Is Howie Kendrick for Real?

Entering the 2006 season, you would have been hard pressed to find an analyst that didn’t believe in Howie Kendrick. Kendrick not only displayed solid power for a middle infielder, but his bat was also supposed to carry him to multiple batting titles. Five mostly injury-plagued seasons later and Kendrick is one of the most frustrating players in all of baseball. It’s one thing to be injured and ineffective, but Kendrick has actually flashed some skills when healthy (which, of course, makes him even more frustrating). It may have taken five seasons, but Kendrick finally seems to be living up to expectations. Less than two months into the season, Kendrick has already posted the highest WAR of his career. We have waited what seems like an eternity, but this could be the year Kendrick finally breaks out.

Though Kendrick played in a career high 158 last season, the wear-and-tear of playing a full season may have led to some of his struggles. Kendrick posted the lowest slash line of his career (.279/.313/.407), stopped hitting fastballs and rated as a poor fielder for the first time in his career. This season, Kendrick already looks like a different player, posting the third highest WAR among hitters thus far.

Let’s start with the positives.

Never the most patient hitter, Kendrick has finally displayed some semblance of plate discipline. His current 7.9% walk rate is nearly double his career average. Kendrick has been more selective swinging at pitches outside of the zone, so there’s some evidence that his increased walk rate is sustainable. Last season’s struggles with fastballs appear to be a one-year aberration, as Kendrick has regained his effectiveness against the pitch this season. The same appears to be true with his fielding, as he currently rates among the best defensive second basemen in the game.

Unfortunately, there are some reasons for concern regarding Kendrick’s hot start. His .322/.384/.530 slash line appears to be a product of good fortune. While Kendrick has been able to post some high BABIPs over his career, his current rate of .396 is unsustainable. His high batting average seems to be a result of a 13.8% infield hit rate, and his power surge appears to be propped up by a career high HR/FB rate of 20.7 (his career average in the category is only 7.8). On top of that, Kendrick is currently striking out at a much higher rate this season (24.8% compared to a career rate of 17.5%).

As expected, Kendrick’s line is going to drop once all his stats begin to normalize. There’s nothing in Kendrick’s current profile to suggest he can suddenly slug balls out of the park at a higher rate, or that he will continue to beat out infield hits. While he’s been a high average player since he entered the majors, Kendrick is going to struggle to post a strong batting average if he continues to strikeout at such an elevated rate.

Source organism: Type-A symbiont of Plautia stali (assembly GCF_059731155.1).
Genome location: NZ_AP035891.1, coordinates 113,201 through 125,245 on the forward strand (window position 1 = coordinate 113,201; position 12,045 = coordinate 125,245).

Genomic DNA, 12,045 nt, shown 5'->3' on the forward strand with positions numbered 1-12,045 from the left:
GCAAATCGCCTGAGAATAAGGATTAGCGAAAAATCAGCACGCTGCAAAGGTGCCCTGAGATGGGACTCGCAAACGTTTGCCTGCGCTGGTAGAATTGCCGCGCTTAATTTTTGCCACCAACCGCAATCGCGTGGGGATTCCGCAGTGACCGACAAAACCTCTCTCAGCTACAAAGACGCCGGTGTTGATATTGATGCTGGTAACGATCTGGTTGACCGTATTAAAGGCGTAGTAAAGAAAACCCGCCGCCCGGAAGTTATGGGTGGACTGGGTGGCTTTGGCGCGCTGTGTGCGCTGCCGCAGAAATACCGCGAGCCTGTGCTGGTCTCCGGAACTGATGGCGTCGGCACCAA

That’s not to say Kendrick is going to be completely useless this season. He’s already posted a career high in WAR and we aren’t even halfway through May. If he can continue to play above-average defense, and sustain the gains in his walk rate, Kendrick might rate as one of the better second basemen at the end of the season. Even with the regression, Kendrick might post the most valuable season of his career…just don’t expect him to continue raking at this rate.

Chris is a blogger for He has also contributed to Sports on Earth, the 2013 Hard Ball Times Baseball Annual, ESPN, FanGraphs and RotoGraphs. He tries to be funny on twitter @Chris_Cwik.

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12 years ago

“There’s nothing in Kendrick’s current profile to suggest he can suddenly slug balls out of the park at a higher rate”

The thing about Kendrick is he has huge power. Hits the ball extremely hard. Just isn’t a homerun hitter. I could see him hitting 30 one day.

12 years ago
Reply to  Bill

he has huge power and doesn’t hit home runs? i don’t understand.

12 years ago
Reply to  cgreen

His swing has always been one that produces a lot of line drives. Very hard line drives. Very linear with not a ton of lift. That’s how you have a ton of power and don’t hit a lot of home runs.

12 years ago
Reply to  cgreen

according to hit tracker, Kendrick’s HR have been a bit harder hit this year than last year… about the same “speed off bat” as Jim Thome.
I’m not sure that HR speed is the best indicator of raw power but if you search that website enough you’ll find some interesting data that tends to prove what AA is saying. For instance, Carl Crawford (106mph) hit harder HRs than Jim Thome (104mph) last season, but Thome’s AB/HR was a lot better: 11 to 31.
It looks to me that AA is right; technique counts for a lot when it comes to hitting HR.